Locked down creatives spawn a new generation of ‘kitchen table agencies’
Hordes of creative professionals are trading in their office jobs to start home-based agencies, according to the founder of a new virtual network.
The lockdown startups are flocking to The KitchenTable Community, a peer-to-peer support network that encourages its members to form commercial partnerships, share knowledge and generally root for each other.
Aimed at designers, web developers, marketers, video makers, events specialists, copywriters and the like, the project is the brainchild of John Ashton, who started the copywriting agency Write Arm from his kitchen table in 2012.
The Community has been overrun with enquiries for advice since the start of lockdown. Ashton says: “Once creatives get over the fear of starting a business, they realise that the kitchen table model is actually a great agency model. When you tap into the wider network of agencies you realise that there’s a wealth resources available.”
He adds: “Kitchen table agencies are succeeding because they tap into a huge and under-utilised well of talent, namely working parents. These people don’t work regular office hours, but they do as good a job – arguably better – than their office-based equivalents.”
“There’s a fantastic camaraderie among small agencies, which will give community its fuel,” say Ashton.
Ashton conceived the idea of the community three years ago, when he noticed that numerous creatives were starting home-based agencies that employed networks of freelancers rather than permanent staff.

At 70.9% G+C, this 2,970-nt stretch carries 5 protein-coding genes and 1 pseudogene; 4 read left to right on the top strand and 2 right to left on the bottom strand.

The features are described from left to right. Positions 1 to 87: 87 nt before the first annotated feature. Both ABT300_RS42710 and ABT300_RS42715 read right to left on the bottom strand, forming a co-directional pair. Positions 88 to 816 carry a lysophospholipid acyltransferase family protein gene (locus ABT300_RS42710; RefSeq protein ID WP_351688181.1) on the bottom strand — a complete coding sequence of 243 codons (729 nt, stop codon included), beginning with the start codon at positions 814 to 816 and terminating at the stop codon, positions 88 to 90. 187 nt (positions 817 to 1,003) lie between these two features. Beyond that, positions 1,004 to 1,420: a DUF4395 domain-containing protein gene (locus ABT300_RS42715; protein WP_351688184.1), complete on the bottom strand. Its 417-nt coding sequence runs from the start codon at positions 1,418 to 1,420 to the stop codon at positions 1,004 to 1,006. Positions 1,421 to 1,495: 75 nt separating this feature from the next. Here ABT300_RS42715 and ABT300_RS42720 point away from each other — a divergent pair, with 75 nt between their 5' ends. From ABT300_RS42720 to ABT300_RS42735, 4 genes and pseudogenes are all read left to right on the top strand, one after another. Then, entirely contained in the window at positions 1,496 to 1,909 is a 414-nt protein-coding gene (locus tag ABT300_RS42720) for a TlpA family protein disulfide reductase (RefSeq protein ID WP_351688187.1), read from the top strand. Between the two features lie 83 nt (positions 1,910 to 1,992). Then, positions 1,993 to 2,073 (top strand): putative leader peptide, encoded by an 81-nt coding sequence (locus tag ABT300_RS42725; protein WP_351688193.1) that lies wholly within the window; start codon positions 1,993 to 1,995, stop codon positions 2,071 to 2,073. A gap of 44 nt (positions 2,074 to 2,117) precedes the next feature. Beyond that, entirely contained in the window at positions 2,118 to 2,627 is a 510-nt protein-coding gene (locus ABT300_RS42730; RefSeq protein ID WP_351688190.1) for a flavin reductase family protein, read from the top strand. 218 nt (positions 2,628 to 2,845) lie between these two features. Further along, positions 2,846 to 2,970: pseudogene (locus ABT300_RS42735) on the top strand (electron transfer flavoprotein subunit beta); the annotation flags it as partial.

Ashton believes that the Coronavirus lockdown will accelerate the trend.
“It’s the ideal business model for the post-Corona world,” he says. “Many people who have been forced to work from home won’t want to go back to the office and sadly many won’t have jobs to go to. During tough economic times kitchen table agencies should thrive because their lower overheads allow them to compete with larger agencies on price.”
Ashton’s 2019 book The KitchenTable Method set out his blueprint for running small, freelance-based agencies.
“Creative professionals are often intimidated by the idea of starting their own business. I was but then I did it anyway. So my message to them is that ‘if this idiot can do it, then so can you!’.”
Once creatives get over the fear of starting a business, they realise that the kitchen table model is actually a great agency model.